Bell would collect the meat, and his partner would sell the stuff. The young Scotsman proved to be quite good at this. In fact, he developed a particular trick for taking down moose. Using his partners Colt .45 single action, he'd chase moose into deep snow drifts where they would flounder and then deliver brain shots at close range. I don't believe there is anyone within my generation who loves the .45 Colt more than I, but even I will concede that back in the day the cartridge was not up to big game slaying. Yet Bell made that work too! Boy, would I love to be able to use a six shooter that well!
Sadly, Bell didn't get to make off with the hefty bundle he'd earned. His partner pretended to deposit their earnings at the bank, and on one trip didn't return. When Bell got fed up waiting for him to return and made the journey himself, he found that the scoundrel had taken every cent for himself and left town! It's lucky for him that Bell never caught up with him, because I imagine things may have gotten a might ugly.

Another example of his pistol use, while not in a hunting sense, certainly was interesting. When he was underway with his ivory hunting he had a decent variety of rifles, but also purchased a Mauser "Broomhandle" pistol with a removable stock that could turn it into a carbine. Near Zanzibar in now Tanzania white men weren't at all welcome in the interior.
This is because by this point in time Europe and the Americas had made an amazing 180 on the concept of slavery. England in particular had begun an all out purge of slavery around Africa. That's not to say that all men had abandoned the love of slavery, but the citizen sentiment and government had a big enough majority to begin trying to abolish the institution.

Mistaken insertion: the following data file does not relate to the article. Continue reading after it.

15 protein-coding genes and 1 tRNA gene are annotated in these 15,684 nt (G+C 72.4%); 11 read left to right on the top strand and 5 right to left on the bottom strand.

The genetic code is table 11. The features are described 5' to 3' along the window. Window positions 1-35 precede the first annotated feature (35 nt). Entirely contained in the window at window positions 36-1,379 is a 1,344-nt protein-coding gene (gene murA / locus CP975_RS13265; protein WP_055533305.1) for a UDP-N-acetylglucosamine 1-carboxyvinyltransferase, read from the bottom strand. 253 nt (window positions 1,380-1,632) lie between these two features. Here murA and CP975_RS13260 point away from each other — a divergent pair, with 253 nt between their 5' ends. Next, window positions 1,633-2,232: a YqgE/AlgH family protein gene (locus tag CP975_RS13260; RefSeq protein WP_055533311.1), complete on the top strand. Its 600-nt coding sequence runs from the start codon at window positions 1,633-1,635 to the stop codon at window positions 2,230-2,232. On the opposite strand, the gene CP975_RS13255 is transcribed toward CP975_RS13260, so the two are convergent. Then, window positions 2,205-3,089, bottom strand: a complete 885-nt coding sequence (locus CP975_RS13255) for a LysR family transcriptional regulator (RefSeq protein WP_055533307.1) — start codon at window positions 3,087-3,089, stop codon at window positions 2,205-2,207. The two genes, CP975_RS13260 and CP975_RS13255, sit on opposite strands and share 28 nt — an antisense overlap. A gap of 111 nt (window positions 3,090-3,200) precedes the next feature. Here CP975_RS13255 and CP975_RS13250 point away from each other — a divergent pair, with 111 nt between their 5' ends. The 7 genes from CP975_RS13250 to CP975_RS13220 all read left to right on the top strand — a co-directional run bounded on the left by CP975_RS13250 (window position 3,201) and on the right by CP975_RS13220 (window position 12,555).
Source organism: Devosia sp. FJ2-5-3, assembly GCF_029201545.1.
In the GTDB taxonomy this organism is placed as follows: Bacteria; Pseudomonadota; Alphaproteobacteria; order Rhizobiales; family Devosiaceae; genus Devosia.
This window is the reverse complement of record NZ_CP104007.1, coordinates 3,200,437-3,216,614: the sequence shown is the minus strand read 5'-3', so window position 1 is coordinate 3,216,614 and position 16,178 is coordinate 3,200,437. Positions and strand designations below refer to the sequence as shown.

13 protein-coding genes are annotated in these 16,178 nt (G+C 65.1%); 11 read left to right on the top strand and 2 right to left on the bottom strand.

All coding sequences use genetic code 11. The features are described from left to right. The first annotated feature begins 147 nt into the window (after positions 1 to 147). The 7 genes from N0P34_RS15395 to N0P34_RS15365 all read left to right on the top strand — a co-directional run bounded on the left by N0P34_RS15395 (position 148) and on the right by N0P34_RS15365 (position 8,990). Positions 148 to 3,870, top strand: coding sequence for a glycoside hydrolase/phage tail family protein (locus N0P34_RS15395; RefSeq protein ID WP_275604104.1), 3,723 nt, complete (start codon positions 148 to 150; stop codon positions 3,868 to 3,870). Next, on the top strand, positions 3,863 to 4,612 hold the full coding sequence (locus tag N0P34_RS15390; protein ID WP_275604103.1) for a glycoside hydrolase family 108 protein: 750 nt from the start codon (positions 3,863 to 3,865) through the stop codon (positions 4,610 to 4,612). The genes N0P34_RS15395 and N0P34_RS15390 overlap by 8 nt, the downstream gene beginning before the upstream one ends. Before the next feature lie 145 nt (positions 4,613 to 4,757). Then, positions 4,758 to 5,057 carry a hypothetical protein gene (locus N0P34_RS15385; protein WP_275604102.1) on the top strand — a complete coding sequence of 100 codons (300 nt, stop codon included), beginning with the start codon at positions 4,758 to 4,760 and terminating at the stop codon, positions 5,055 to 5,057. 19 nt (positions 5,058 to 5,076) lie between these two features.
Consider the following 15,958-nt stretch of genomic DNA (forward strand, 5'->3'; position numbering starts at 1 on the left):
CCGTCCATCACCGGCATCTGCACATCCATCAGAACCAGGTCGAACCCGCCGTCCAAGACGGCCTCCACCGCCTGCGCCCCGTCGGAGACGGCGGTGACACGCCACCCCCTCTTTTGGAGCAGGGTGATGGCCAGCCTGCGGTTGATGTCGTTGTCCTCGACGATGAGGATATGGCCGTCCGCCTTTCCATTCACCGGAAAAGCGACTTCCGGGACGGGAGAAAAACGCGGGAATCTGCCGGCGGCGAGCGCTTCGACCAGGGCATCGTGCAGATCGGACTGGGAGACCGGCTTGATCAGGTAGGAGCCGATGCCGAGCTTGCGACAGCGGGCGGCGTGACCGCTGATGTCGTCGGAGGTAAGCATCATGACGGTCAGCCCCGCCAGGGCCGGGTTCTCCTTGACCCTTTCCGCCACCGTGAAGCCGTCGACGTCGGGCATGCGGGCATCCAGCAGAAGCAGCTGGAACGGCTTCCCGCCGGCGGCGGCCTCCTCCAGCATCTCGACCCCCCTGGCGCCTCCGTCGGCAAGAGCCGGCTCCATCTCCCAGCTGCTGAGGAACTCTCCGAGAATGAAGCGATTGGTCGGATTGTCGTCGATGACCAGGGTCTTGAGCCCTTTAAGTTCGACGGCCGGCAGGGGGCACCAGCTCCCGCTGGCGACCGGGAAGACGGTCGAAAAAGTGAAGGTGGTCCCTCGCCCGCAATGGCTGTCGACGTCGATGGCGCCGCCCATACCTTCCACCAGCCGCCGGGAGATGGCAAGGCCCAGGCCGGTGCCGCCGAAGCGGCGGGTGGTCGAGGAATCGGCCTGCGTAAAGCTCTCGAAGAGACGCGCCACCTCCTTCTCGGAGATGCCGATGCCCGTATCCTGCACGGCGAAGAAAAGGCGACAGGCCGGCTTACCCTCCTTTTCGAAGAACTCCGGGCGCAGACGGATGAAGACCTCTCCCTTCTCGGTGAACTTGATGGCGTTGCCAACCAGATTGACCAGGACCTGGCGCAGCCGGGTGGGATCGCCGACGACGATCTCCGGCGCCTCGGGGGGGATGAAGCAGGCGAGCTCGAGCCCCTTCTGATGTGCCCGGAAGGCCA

The British Navy at all times had ships prowling the African coasts, seizing Arab boats that were transporting captured African. As Europeans began seizing more chunks of the coast the only places that seemed safe were within the interior. So a white man of the British Isles poking around "hunting" was always regarded as a very obvious spy, scouting out routes and locations for oncoming columns of soldiers with modern rifles. So the various Arabs and other Africans, who absolutely loved raiding and enslaving other people, as long as it wasn't themselves, decided to set up some trouble for the young explorer.

Bell and his men were watering the herds he had when a troupe of young spearmen showed up and began trying to drive the herd animals away and one even went about trying to lance holes in the canvas ground cloth that was used to water the animals. Bell wasn't too thrilled with this. To make the story short, he took out the Mauser and began convincing them that their current activities were unwise. Okay, he didn't kill anyone, rather he startled the almighty crap out of them, making them dance and leg it for the hills, with one man captured. Bell then demanded a hefty payment for his release, which was granted. He didn't have quite as much trouble in that area after that.
To be fair, it wasn't so much the tribesmen's fault. It was almost certain that they were put up to the confrontation by the hostile Arabs.